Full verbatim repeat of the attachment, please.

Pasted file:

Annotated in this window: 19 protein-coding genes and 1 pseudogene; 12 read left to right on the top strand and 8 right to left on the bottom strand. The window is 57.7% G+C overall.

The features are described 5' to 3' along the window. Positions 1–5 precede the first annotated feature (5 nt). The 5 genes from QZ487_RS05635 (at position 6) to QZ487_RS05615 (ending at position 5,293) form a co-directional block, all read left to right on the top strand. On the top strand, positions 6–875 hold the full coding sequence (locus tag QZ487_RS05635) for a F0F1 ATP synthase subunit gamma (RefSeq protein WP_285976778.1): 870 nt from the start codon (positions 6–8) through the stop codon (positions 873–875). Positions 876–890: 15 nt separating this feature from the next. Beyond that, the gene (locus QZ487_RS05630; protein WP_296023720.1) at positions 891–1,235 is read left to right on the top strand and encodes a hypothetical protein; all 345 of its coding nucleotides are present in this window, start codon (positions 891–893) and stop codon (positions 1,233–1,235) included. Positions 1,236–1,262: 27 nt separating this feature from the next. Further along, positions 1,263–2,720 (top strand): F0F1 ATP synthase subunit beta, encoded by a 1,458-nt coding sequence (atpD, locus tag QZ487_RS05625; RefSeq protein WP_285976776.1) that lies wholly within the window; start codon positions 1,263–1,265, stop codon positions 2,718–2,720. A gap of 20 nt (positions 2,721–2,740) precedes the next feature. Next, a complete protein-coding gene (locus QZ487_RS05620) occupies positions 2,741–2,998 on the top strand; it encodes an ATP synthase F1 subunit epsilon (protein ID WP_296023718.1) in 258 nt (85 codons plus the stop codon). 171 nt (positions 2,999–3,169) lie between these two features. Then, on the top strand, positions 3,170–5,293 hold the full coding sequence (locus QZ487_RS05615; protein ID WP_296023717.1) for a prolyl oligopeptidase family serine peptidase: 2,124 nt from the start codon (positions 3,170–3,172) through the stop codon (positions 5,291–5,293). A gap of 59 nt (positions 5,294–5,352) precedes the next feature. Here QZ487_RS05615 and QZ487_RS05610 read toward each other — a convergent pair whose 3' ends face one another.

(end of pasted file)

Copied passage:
Annotated in this window: 19 protein-coding genes and 1 pseudogene; 12 read left to right on the top strand and 8 right to left on the bottom strand. The window is 57.7% G+C overall.

The features are described 5' to 3' along the window. Positions 1–5 precede the first annotated feature (5 nt). The 5 genes from QZ487_RS05635 (at position 6) to QZ487_RS05615 (ending at position 5,293) form a co-directional block, all read left to right on the top strand. On the top strand, positions 6–875 hold the full coding sequence (locus tag QZ487_RS05635) for a F0F1 ATP synthase subunit gamma (RefSeq protein WP_285976778.1): 870 nt from the start codon (positions 6–8) through the stop codon (positions 873–875). Positions 876–890: 15 nt separating this feature from the next. Beyond that, the gene (locus QZ487_RS05630; protein WP_296023720.1) at positions 891–1,235 is read left to right on the top strand and encodes a hypothetical protein; all 345 of its coding nucleotides are present in this window, start codon (positions 891–893) and stop codon (positions 1,233–1,235) included. Positions 1,236–1,262: 27 nt separating this feature from the next. Further along, positions 1,263–2,720 (top strand): F0F1 ATP synthase subunit beta, encoded by a 1,458-nt coding sequence (atpD, locus tag QZ487_RS05625; RefSeq protein WP_285976776.1) that lies wholly within the window; start codon positions 1,263–1,265, stop codon positions 2,718–2,720. A gap of 20 nt (positions 2,721–2,740) precedes the next feature. Next, a complete protein-coding gene (locus QZ487_RS05620) occupies positions 2,741–2,998 on the top strand; it encodes an ATP synthase F1 subunit epsilon (protein ID WP_296023718.1) in 258 nt (85 codons plus the stop codon). 171 nt (positions 2,999–3,169) lie between these two features. Then, on the top strand, positions 3,170–5,293 hold the full coding sequence (locus QZ487_RS05615; protein ID WP_296023717.1) for a prolyl oligopeptidase family serine peptidase: 2,124 nt from the start codon (positions 3,170–3,172) through the stop codon (positions 5,291–5,293). A gap of 59 nt (positions 5,294–5,352) precedes the next feature. Here QZ487_RS05615 and QZ487_RS05610 read toward each other — a convergent pair whose 3' ends face one another.